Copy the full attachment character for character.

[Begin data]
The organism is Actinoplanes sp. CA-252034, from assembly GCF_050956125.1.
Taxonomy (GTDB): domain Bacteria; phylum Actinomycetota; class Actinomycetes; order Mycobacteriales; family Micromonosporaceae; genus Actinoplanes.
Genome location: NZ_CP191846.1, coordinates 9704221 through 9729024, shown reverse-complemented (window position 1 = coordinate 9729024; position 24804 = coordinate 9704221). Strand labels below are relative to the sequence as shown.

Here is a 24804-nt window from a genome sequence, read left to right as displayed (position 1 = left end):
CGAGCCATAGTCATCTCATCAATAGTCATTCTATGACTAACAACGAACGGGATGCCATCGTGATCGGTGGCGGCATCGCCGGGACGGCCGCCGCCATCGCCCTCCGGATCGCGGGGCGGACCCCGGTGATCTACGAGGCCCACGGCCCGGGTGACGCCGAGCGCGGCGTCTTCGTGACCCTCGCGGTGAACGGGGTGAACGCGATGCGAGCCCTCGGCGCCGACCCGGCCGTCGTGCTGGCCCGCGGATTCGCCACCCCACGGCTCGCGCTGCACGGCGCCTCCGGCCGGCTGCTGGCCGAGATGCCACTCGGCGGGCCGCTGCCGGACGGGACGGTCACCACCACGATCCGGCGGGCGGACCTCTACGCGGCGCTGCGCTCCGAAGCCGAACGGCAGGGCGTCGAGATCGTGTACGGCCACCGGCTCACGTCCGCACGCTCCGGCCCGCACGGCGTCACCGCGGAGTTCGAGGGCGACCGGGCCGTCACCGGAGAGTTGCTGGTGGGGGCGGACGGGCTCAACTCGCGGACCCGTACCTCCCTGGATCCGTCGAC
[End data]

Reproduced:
The organism is Actinoplanes sp. CA-252034, from assembly GCF_050956125.1.
Taxonomy (GTDB): domain Bacteria; phylum Actinomycetota; class Actinomycetes; order Mycobacteriales; family Micromonosporaceae; genus Actinoplanes.
Genome location: NZ_CP191846.1, coordinates 9704221 through 9729024, shown reverse-complemented (window position 1 = coordinate 9729024; position 24804 = coordinate 9704221). Strand labels below are relative to the sequence as shown.

Here is a 24804-nt window from a genome sequence, read left to right as displayed (position 1 = left end):
CGAGCCATAGTCATCTCATCAATAGTCATTCTATGACTAACAACGAACGGGATGCCATCGTGATCGGTGGCGGCATCGCCGGGACGGCCGCCGCCATCGCCCTCCGGATCGCGGGGCGGACCCCGGTGATCTACGAGGCCCACGGCCCGGGTGACGCCGAGCGCGGCGTCTTCGTGACCCTCGCGGTGAACGGGGTGAACGCGATGCGAGCCCTCGGCGCCGACCCGGCCGTCGTGCTGGCCCGCGGATTCGCCACCCCACGGCTCGCGCTGCACGGCGCCTCCGGCCGGCTGCTGGCCGAGATGCCACTCGGCGGGCCGCTGCCGGACGGGACGGTCACCACCACGATCCGGCGGGCGGACCTCTACGCGGCGCTGCGCTCCGAAGCCGAACGGCAGGGCGTCGAGATCGTGTACGGCCACCGGCTCACGTCCGCACGCTCCGGCCCGCACGGCGTCACCGCGGAGTTCGAGGGCGACCGGGCCGTCACCGGAGAGTTGCTGGTGGGGGCGGACGGGCTCAACTCGCGGACCCGTACCTCCCTGGATCCGTCGAC